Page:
In 1910, flying long distances is still both an untested experience and a new craze. Both for the glory of Britain and for the prestige and profit of his newspaper, the Daily Post, Lord Rawnsley sponsors an air race from London to Paris. Veteran flying pioneers from all over the northern hemisphere - England, France, Germany, the USA, Italy, and Japan - come together, and a lot of competition breaks out even before the race; Germans and French are locked in a (humorous) duel of nerves and national prestige, and the pilots Mays of England and Newton of the US vie for the affections of Rawnsley's free-spirited daughter Patricia.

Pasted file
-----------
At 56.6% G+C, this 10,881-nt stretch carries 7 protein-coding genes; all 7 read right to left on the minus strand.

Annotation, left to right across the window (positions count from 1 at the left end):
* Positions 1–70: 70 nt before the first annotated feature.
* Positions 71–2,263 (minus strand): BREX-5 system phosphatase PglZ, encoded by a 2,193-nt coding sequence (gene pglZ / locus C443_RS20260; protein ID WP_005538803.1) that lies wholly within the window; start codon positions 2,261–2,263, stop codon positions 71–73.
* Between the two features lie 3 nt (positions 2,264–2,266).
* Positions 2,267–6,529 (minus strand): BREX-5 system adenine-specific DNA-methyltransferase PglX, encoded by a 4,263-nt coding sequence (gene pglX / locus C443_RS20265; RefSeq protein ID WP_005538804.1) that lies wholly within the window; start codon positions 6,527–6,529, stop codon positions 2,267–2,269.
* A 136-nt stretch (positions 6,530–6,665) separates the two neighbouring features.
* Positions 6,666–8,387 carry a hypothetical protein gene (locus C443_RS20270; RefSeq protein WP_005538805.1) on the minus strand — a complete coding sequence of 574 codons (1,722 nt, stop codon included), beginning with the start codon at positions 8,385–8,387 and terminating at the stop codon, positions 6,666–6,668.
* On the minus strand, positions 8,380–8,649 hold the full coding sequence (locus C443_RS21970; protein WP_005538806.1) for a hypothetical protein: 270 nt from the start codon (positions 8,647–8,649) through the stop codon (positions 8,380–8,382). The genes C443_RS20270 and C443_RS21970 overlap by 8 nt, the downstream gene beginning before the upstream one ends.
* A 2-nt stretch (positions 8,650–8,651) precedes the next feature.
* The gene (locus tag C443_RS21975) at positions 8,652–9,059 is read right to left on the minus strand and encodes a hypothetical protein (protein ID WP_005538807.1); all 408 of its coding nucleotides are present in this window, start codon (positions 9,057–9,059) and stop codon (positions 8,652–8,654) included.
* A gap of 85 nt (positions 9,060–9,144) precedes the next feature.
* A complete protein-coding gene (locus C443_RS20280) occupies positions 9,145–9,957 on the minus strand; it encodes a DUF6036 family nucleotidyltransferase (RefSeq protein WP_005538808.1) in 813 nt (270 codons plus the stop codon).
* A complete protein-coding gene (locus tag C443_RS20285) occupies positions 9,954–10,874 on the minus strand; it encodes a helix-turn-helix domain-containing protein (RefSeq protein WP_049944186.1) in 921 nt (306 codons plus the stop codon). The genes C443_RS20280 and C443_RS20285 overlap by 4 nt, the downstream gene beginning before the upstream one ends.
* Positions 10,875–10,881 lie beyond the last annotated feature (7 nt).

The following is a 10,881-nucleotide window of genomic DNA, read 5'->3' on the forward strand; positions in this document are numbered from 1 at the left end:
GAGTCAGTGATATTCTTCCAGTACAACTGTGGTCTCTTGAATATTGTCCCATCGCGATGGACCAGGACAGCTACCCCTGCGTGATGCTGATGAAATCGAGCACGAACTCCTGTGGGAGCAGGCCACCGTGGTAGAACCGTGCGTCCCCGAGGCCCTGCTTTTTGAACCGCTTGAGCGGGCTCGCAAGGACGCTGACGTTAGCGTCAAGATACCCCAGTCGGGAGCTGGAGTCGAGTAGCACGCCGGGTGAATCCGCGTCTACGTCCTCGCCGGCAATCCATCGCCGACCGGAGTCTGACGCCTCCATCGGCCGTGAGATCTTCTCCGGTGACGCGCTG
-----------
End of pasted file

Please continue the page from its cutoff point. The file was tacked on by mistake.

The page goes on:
And when the race finally begins, it is laced with all sorts of hilarious accidents which throw most of the compeditors out of the field. Of 14 contestants, only four actually reach Paris - but who is the winner...?
Continuity mistake: When the German colonel crash lands in the Channel, he first hangs directly under his upside-down plane before he has to let go, and the plane zooms in a straight line away from him. But as he resurfaces in the foreground, the plane comes in from the background's left before landing in the water.
Sir Percy Ware-Armitage: And I've arranged for the Frenchman to be detained by a lovely young lady.
Courtney: Ho, ho, guvnor, I'll bet she's a bit of all right.
Sir Percy Ware-Armitage: You should know, Courtney, she's your daughter.
Courtney: But guvnor, she's an innocent young girl.
Sir Percy Ware-Armitage: Not is, Courtney, WAS.
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